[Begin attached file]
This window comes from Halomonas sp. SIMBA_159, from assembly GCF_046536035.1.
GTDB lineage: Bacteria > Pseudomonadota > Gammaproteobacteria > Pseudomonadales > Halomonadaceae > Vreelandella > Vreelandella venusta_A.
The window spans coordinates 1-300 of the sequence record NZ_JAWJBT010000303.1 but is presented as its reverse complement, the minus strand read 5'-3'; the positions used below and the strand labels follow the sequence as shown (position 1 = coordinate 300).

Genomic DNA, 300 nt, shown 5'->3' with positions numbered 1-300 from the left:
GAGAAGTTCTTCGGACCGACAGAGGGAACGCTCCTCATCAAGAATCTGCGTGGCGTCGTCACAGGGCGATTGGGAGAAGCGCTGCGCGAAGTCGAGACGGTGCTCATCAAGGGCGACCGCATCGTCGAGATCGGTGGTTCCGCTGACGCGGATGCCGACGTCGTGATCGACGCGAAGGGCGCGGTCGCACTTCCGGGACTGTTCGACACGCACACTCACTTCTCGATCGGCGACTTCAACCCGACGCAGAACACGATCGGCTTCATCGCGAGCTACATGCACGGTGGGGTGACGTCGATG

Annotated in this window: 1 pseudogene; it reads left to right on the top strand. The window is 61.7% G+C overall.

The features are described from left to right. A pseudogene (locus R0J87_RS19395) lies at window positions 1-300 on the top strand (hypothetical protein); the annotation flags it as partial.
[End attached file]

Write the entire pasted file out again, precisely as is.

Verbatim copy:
This window comes from Halomonas sp. SIMBA_159, from assembly GCF_046536035.1.
GTDB lineage: Bacteria > Pseudomonadota > Gammaproteobacteria > Pseudomonadales > Halomonadaceae > Vreelandella > Vreelandella venusta_A.
The window spans coordinates 1-300 of the sequence record NZ_JAWJBT010000303.1 but is presented as its reverse complement, the minus strand read 5'-3'; the positions used below and the strand labels follow the sequence as shown (position 1 = coordinate 300).

Genomic DNA, 300 nt, shown 5'->3' with positions numbered 1-300 from the left:
GAGAAGTTCTTCGGACCGACAGAGGGAACGCTCCTCATCAAGAATCTGCGTGGCGTCGTCACAGGGCGATTGGGAGAAGCGCTGCGCGAAGTCGAGACGGTGCTCATCAAGGGCGACCGCATCGTCGAGATCGGTGGTTCCGCTGACGCGGATGCCGACGTCGTGATCGACGCGAAGGGCGCGGTCGCACTTCCGGGACTGTTCGACACGCACACTCACTTCTCGATCGGCGACTTCAACCCGACGCAGAACACGATCGGCTTCATCGCGAGCTACATGCACGGTGGGGTGACGTCGATG

Annotated in this window: 1 pseudogene; it reads left to right on the top strand. The window is 61.7% G+C overall.

The features are described from left to right. A pseudogene (locus R0J87_RS19395) lies at window positions 1-300 on the top strand (hypothetical protein); the annotation flags it as partial.